Opponents of the upcoming Cobb Education SPLOST IV referendum announced today they will hold a rally this weekend.
The Cobb Taxpayers Association said a "Rock the E-SPLOST" rally will take place from 12-1 p.m. Sunday at the Marietta Square.
Among the speakers are former Cobb Commission Chairman Bill Byrne, who lost his bid to return to his old job in last year's elections and Kim Euston, the former chairwoman of the Cobb Board of Education's Facilities and Technology Committee, which conducts SPLOST oversight.
Also fighting the Education SPLOST extension is the Cobb-based Georgia Tea Party.
“This rally represents the culmination of a tremendous grassroots effort to defeat the E-SPLOST,” CTA president Lance Lamberton said in a statement. “It is also an opportunity to thank our supporters for their hard work in fighting to reduce taxes and wasteful government spending.”
Advance voting is underway for the March 19 Cobb SPLOST IV referendum. Voters may cast ballots this week from 8 a.m. to 5 p.m. at the Cobb Elections main office, 736 Whitlock Ave., Marietta.
Voters are being asked extend the one-penny SPLOST (Special Purpose Local Option Sales Tax), which would collect $772 million between 2014-2018 for construction and maintenance projects in the Cobb County School District and Marietta City Schools.
Of the $717 million for Cobb schools, $20.5 million would be earmarked for North Cobb High to replace the gym and construct a theater addition, $953,000 for interior and exterior painting and $350,000 to resurface the athletic track; $19.3 million for Harrison High to replace the gym and build a theater additon, $6.7 million to replace the HVAC system and $633,000 to replace windows and doors; $3 million for Awtrey Middle to replace the HVAC system, $382,000 for other HVAC upgrades and $210,000 for gym electrical upgrades; and $210,000 for Baker Elementary for gym electrical upgrades.
A total of $20 million in renovations would be spent in Marietta, which would collect $55.4 million in SPLOST money if the referendum passes. Another $15 million would be used to help retire debt and $13 million is slated for technology upgrades. (see attached PDF)
SPLOST opponents have been critical of the Cobb career academy proposal, and gymnasium and theater replacements at various high schools.
At a recent town hall meeting in East Cobb, Lamberton told Patch there are too many "wants" included in the SPLOST IV project list, including athletic and performing arts facilities.
He cited the recently opened performing arts center at Lassiter High School, which cost nearly $15 million in current SPLOST III funds to build.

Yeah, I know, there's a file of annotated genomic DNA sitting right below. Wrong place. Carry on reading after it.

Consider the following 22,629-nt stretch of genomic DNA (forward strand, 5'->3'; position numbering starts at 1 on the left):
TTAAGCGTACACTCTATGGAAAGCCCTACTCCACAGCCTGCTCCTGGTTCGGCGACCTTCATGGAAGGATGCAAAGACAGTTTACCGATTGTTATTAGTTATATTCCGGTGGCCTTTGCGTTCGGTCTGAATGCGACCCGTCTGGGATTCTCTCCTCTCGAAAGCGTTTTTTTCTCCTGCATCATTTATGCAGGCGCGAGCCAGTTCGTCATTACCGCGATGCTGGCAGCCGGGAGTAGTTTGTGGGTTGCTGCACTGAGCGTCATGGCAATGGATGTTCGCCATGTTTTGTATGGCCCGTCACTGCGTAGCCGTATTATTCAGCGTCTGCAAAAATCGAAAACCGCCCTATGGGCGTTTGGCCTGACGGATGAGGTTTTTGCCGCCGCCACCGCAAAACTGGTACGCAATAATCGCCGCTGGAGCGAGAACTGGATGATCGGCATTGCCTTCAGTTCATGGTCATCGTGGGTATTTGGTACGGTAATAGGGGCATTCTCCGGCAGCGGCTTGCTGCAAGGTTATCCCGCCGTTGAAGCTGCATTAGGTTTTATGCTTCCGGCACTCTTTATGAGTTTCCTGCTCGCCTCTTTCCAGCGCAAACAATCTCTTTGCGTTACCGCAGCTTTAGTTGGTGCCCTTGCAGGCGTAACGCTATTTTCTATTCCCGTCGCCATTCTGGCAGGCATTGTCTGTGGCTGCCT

"It's a Taj Mahal! Give me a break," he said. "The needs are a lot less than what [SPLOST supporters] are calling for."
Although his group also opposed the 2011 Cobb government SPLOST which passed by fewer than 100 votes and last year's defeated Atlanta region transportation SPLOST, Lamberton said he's not categorically opposed to the idea of a sales tax.
"We're opposed to this SPLOST," he said of the Ed SPLOST, which was first approved overwhelmingly by Cobb voters in 1998 and has been extended two more times.
Lamberton said he supports HB 153, sponsored by State Rep. John Carson (R-East Cobb), which would create a "fractional" SPLOST that would enable the collection of less than a penny.
Cobb school board member Scott Sweeney said at the East Cobb town hall that a fractional SPLOST only would delay the construction of projects that the tax would pay for.
He and SPLOST supporters have said that if the SPLOST IV referendum fails, the Cobb school district would be forced to take out a bond issue to pay for construction projects that would end up being more costly. SPLOST taxes over the years have helped the district become debt-free.
But Euston has been especially outspoken against the SPLOST IV project list, saying it was hastily assembled and asked for the vote to be delayed until November.
Last fall, as the Cobb school board scheduled the referendum, she told board members that "anti-tax, anti-government sentiment is high in Cobb. This project list as it is will not pass in March."
Advance voting will continue from 9 am. to 5 p.m. Monday-Friday next week at various satellite locations in Cobb:
- East Cobb Government Service Center, 4400 Lower Roswell Road, Marietta;
- South Cobb Community Center, 620 Lions Club Drive, Mableton;
- NorthStar Church, 3413 Blue Springs Road NW, Kennesaw;
- Boots Ward Recreation Center, Lost Mountain Park, 4845 Dallas Highway, Powder Springs.
Advance voting also will take place at the main Cobb Elections office from 8 a.m. to 5 p.m. Monday-Friday of next week.
Voters who cannot vote in person may apply to Vote-by-Mail by mailing a signed application to the Cobb County Elections Office at P.O. Box 649, Marietta, GA 30061, by faxing to 770-528-2458, or by scanning and emailing it as an attachment to Info@cobbelections.org.
Applications are available at www.CobbElections.org. Voted ballots must be received by 7 p.m., Tuesday, March 19. For any questions regarding registration or voting, call 770-528-2581. A sample ballot is available at www.CobbElections.org or at www.sos.ga.gov/MVP.
A sample ballot is attached as a PDF file.